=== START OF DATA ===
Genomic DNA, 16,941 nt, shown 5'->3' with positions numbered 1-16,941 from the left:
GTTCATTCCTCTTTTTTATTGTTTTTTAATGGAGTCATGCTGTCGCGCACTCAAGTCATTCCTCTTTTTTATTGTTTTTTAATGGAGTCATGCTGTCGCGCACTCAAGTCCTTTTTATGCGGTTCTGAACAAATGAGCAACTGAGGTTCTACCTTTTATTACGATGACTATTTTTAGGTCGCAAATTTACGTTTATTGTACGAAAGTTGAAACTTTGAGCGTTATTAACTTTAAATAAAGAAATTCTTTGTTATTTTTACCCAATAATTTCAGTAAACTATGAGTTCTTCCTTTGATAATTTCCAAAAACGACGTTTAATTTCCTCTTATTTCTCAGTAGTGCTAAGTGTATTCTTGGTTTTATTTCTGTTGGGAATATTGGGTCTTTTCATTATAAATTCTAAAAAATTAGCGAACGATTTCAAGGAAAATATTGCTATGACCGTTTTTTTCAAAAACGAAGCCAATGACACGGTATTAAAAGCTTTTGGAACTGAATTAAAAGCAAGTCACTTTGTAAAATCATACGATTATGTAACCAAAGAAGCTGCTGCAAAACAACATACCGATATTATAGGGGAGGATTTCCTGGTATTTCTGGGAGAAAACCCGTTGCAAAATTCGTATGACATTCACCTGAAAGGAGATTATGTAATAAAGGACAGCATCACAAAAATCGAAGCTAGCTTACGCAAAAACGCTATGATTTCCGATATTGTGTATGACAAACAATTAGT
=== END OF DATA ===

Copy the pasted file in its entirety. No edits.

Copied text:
Genomic DNA, 16,941 nt, shown 5'->3' with positions numbered 1-16,941 from the left:
GTTCATTCCTCTTTTTTATTGTTTTTTAATGGAGTCATGCTGTCGCGCACTCAAGTCATTCCTCTTTTTTATTGTTTTTTAATGGAGTCATGCTGTCGCGCACTCAAGTCCTTTTTATGCGGTTCTGAACAAATGAGCAACTGAGGTTCTACCTTTTATTACGATGACTATTTTTAGGTCGCAAATTTACGTTTATTGTACGAAAGTTGAAACTTTGAGCGTTATTAACTTTAAATAAAGAAATTCTTTGTTATTTTTACCCAATAATTTCAGTAAACTATGAGTTCTTCCTTTGATAATTTCCAAAAACGACGTTTAATTTCCTCTTATTTCTCAGTAGTGCTAAGTGTATTCTTGGTTTTATTTCTGTTGGGAATATTGGGTCTTTTCATTATAAATTCTAAAAAATTAGCGAACGATTTCAAGGAAAATATTGCTATGACCGTTTTTTTCAAAAACGAAGCCAATGACACGGTATTAAAAGCTTTTGGAACTGAATTAAAAGCAAGTCACTTTGTAAAATCATACGATTATGTAACCAAAGAAGCTGCTGCAAAACAACATACCGATATTATAGGGGAGGATTTCCTGGTATTTCTGGGAGAAAACCCGTTGCAAAATTCGTATGACATTCACCTGAAAGGAGATTATGTAATAAAGGACAGCATCACAAAAATCGAAGCTAGCTTACGCAAAAACGCTATGATTTCCGATATTGTGTATGACAAACAATTAGT